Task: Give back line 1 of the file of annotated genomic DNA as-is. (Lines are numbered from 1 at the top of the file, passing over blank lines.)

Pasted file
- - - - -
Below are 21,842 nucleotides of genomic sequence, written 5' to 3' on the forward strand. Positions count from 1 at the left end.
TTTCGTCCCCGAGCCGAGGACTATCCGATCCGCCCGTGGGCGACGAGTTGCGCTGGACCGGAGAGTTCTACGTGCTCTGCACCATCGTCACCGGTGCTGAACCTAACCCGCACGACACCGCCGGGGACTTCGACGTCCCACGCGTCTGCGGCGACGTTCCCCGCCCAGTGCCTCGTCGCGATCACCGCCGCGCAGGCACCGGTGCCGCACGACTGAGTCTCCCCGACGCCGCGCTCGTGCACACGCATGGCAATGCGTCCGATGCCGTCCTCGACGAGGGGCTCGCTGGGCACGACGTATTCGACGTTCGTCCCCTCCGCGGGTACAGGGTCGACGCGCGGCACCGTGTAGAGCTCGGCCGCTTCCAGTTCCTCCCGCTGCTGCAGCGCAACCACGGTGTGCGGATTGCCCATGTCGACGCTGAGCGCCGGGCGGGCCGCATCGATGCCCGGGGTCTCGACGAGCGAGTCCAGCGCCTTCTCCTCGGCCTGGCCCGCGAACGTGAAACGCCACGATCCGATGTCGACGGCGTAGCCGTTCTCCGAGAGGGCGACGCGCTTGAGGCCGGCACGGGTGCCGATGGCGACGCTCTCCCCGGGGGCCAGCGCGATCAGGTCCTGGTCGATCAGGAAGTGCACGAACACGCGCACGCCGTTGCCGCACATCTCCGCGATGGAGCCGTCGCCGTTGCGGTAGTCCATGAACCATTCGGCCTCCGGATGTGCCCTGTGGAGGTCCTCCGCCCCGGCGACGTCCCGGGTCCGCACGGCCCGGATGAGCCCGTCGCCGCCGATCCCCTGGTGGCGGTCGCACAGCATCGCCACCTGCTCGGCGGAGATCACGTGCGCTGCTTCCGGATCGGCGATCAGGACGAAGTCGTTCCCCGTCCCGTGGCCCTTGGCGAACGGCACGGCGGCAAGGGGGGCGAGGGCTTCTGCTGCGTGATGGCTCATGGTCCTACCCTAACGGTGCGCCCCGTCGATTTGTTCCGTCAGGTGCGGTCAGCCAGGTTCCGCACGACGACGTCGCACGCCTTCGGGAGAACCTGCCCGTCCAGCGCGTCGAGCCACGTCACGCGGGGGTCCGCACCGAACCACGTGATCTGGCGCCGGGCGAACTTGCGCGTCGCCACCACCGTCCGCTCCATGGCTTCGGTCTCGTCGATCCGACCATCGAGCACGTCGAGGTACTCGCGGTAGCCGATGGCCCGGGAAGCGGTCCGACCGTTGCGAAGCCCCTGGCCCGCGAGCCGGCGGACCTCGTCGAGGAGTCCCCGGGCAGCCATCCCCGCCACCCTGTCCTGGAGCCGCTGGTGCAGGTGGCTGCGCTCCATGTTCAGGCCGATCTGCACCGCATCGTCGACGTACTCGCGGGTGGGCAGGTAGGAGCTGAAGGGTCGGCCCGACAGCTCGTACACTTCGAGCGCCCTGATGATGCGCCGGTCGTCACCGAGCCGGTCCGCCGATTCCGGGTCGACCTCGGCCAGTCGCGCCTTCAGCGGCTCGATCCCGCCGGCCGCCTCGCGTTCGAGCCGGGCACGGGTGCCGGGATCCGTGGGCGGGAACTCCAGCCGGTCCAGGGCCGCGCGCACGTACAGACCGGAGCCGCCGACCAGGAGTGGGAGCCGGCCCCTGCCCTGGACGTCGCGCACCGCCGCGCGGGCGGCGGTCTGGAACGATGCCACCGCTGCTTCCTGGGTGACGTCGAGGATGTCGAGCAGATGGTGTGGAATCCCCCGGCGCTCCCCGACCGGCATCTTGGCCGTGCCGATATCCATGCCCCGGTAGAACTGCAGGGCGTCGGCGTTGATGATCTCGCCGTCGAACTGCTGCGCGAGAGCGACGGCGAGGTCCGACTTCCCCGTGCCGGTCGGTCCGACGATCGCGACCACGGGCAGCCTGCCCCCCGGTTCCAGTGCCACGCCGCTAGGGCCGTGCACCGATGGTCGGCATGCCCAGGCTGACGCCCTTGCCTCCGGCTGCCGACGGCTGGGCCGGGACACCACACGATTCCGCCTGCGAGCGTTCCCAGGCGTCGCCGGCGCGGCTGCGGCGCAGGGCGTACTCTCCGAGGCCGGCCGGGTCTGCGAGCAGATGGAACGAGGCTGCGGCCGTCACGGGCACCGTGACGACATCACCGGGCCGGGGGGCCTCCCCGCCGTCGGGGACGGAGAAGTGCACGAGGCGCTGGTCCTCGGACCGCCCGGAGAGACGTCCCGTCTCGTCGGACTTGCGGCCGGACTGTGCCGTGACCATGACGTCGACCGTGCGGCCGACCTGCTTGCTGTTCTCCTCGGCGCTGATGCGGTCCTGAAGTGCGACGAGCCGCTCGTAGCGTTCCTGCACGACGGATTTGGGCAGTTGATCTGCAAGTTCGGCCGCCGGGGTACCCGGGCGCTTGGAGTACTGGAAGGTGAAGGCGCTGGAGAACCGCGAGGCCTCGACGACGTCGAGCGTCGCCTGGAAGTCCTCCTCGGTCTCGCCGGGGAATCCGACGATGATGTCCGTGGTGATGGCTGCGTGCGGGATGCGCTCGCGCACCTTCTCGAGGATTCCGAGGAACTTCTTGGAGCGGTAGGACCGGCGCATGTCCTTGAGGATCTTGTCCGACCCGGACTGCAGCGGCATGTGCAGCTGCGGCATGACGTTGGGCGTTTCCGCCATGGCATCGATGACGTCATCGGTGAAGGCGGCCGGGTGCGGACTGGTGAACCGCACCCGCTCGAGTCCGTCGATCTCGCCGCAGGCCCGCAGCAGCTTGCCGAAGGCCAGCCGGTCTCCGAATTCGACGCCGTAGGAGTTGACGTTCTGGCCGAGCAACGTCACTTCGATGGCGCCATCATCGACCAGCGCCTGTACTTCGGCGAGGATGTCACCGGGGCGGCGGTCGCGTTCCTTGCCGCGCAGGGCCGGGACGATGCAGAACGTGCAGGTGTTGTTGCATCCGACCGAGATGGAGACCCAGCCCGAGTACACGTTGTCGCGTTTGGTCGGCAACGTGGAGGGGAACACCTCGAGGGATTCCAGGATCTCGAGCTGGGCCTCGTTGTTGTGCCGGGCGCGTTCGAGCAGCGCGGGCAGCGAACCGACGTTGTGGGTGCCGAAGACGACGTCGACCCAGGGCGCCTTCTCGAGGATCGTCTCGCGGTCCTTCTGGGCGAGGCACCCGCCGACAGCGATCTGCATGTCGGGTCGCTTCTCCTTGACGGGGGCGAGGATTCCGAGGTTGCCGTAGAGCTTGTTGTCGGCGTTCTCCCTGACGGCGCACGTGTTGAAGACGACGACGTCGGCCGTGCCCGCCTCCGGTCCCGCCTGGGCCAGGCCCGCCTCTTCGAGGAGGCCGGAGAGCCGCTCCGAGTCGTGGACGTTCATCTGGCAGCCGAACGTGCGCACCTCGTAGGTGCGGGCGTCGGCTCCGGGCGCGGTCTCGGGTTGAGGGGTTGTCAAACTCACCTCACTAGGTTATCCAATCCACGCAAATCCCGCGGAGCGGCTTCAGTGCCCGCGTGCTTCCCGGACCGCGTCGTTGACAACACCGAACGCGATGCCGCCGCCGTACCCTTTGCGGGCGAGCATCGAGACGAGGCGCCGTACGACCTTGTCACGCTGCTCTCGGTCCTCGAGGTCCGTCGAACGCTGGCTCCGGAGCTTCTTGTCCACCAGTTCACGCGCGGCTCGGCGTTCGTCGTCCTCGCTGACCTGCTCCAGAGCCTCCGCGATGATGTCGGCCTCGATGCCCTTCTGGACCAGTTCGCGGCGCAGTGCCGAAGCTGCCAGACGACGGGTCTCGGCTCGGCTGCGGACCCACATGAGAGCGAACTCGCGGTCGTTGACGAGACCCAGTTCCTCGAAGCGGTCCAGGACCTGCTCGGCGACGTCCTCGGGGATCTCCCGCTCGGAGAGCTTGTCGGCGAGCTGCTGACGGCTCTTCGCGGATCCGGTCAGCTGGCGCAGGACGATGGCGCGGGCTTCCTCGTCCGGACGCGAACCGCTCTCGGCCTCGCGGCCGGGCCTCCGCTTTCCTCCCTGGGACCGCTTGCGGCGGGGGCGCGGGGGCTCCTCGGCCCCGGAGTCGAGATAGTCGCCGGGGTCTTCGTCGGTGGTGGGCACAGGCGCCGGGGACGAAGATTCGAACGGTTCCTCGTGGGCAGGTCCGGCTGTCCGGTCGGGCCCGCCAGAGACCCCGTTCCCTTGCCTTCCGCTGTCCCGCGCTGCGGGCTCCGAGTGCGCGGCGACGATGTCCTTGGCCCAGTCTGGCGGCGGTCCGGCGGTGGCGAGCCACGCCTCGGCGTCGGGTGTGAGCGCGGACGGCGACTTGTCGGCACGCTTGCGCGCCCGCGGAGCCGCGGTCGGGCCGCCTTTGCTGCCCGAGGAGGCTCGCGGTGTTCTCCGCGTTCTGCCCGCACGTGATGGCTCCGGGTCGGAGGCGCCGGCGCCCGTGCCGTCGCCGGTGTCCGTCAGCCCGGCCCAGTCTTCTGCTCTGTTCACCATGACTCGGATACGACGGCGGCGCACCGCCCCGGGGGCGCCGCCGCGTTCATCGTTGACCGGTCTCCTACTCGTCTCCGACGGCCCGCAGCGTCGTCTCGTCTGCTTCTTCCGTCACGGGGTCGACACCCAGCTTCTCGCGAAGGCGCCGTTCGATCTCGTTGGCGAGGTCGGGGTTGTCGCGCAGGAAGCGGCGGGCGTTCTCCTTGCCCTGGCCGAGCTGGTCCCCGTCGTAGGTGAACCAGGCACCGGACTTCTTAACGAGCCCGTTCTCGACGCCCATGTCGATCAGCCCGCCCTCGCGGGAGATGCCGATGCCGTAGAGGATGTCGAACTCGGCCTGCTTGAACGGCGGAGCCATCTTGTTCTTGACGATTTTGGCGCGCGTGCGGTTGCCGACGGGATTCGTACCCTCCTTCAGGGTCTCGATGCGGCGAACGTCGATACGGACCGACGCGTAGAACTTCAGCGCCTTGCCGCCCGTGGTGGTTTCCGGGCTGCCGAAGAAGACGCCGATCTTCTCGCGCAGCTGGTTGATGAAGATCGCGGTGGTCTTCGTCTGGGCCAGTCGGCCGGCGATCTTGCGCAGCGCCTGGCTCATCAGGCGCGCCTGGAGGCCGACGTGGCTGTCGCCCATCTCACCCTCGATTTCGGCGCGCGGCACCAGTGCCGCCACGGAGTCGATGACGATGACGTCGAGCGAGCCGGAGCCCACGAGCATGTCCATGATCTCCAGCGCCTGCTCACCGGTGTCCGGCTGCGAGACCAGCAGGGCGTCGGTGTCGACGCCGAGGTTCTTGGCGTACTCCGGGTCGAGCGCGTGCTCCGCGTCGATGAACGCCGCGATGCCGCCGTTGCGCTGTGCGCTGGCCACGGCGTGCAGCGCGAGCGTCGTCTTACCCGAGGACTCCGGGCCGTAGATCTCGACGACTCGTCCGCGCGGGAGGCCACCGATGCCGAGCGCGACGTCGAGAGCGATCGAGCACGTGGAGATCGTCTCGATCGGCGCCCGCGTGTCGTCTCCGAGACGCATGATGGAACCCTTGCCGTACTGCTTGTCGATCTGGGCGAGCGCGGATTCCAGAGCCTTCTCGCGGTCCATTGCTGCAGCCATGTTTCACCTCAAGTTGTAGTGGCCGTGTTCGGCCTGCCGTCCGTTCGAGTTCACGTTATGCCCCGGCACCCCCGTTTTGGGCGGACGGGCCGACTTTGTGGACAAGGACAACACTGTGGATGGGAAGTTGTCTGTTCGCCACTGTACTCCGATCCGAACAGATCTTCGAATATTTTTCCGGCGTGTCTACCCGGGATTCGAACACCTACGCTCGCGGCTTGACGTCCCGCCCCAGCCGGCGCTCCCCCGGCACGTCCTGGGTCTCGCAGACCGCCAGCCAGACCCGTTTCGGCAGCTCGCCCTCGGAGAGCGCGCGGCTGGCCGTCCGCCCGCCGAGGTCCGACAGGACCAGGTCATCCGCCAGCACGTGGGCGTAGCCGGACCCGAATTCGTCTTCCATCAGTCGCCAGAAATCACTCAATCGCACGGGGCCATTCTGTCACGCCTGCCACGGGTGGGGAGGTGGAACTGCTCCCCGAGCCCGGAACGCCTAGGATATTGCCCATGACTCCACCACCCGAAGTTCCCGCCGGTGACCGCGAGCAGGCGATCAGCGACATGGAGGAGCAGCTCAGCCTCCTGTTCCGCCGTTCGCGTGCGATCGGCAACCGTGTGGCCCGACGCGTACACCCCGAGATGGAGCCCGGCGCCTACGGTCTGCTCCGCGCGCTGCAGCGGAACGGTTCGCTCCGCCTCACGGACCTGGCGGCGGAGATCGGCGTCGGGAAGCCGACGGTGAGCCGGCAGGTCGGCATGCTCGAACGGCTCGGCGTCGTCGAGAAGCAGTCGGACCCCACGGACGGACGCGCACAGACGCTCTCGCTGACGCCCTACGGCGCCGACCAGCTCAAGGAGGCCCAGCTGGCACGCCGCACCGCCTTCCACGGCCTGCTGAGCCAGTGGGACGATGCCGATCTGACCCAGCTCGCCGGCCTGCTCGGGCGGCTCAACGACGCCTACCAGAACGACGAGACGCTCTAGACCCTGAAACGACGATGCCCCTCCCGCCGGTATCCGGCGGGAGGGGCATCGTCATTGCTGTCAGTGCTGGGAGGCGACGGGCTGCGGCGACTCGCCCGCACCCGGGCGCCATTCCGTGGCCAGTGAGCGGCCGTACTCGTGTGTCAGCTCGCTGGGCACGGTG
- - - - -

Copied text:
Below are 21,842 nucleotides of genomic sequence, written 5' to 3' on the forward strand. Positions count from 1 at the left end.